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Describe the Cue Dependent Theory of
Forgetting (6 marks)
The cue dependent theory of forgetting was proposed by Tulving
(1974). He suggests that we forget because we do not have a
cue and that forgetting is a problem with the accessibility of
the memory (so the memory is there, but cannot be found). A
cue is a trigger that is connected to the memory. The cue
must be encoded at the same time as the memory in order
for the recall of the memory. Tulving suggests that there are
two types of cues; the first being internal/state dependent
cues such as smells or moods and the second being
external/context dependent cues such as environments
(childhood home).…read more

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Evaluate the Cue Dependent Theory of
Forgetting (6 marks)
The cue dependent theory of forgetting is supported by Godden
and Baddeley (1975) who tested context dependent cues.
They found the recall was better for the divers when the
recalling of the words took place in the same environment as
the encoding of the words. Their study was standardised and
well controlled, which meant that the study had high internal
validity. Their study supports the idea of context dependent
forgetting
^this is worth 2 marks…read more

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Evaluate the Cue Dependent Theory of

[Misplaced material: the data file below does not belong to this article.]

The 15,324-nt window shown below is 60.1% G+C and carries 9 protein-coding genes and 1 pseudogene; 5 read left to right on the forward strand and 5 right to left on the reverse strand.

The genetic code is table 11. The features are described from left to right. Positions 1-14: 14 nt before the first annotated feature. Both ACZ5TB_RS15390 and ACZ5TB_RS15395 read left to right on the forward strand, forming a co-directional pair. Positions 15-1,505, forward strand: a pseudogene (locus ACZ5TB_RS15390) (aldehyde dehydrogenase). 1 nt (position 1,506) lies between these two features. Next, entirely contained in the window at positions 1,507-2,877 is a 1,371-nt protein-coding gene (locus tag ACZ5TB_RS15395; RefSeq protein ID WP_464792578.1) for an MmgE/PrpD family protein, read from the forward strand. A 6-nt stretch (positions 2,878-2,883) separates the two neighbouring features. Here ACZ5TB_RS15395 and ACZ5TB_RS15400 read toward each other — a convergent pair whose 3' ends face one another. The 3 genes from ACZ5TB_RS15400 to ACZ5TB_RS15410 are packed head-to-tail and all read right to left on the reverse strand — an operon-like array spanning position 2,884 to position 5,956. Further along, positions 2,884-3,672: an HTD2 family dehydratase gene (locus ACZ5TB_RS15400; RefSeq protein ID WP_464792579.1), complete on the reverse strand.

Forgetting continued...
The theory is also supported by Baker (2004) whose study
supports the idea of state dependent cues. In this study the
participants were told to chew gum whilst encoding. The
study had two conditions; in one condition the participants
chewed gum whilst recalling (as well as encoding) and in the other
they did not chew gum while recalling (but did whilst encoding).
Baker found that participants who chewed gum whilst both
encoding and recalling had a better recall rate. Therefore
supporting the idea of state dependent forgetting.
^this is worth 2 marks…read more

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Evaluate the Cue Dependent Theory of
Forgetting continued...
However, the theory arguably ignores the emotional factors of
forgetting. For example, Sigmund Freud suggested that
memories that were emotionally painful would be forgotten
even if the participant tried to recall the memory whilst in the
same state as they were when the memory was encoded.
Freud referred to this as repression. This therefore implies
that cue dependency is incomplete.
^this is worth 2 marks…read more

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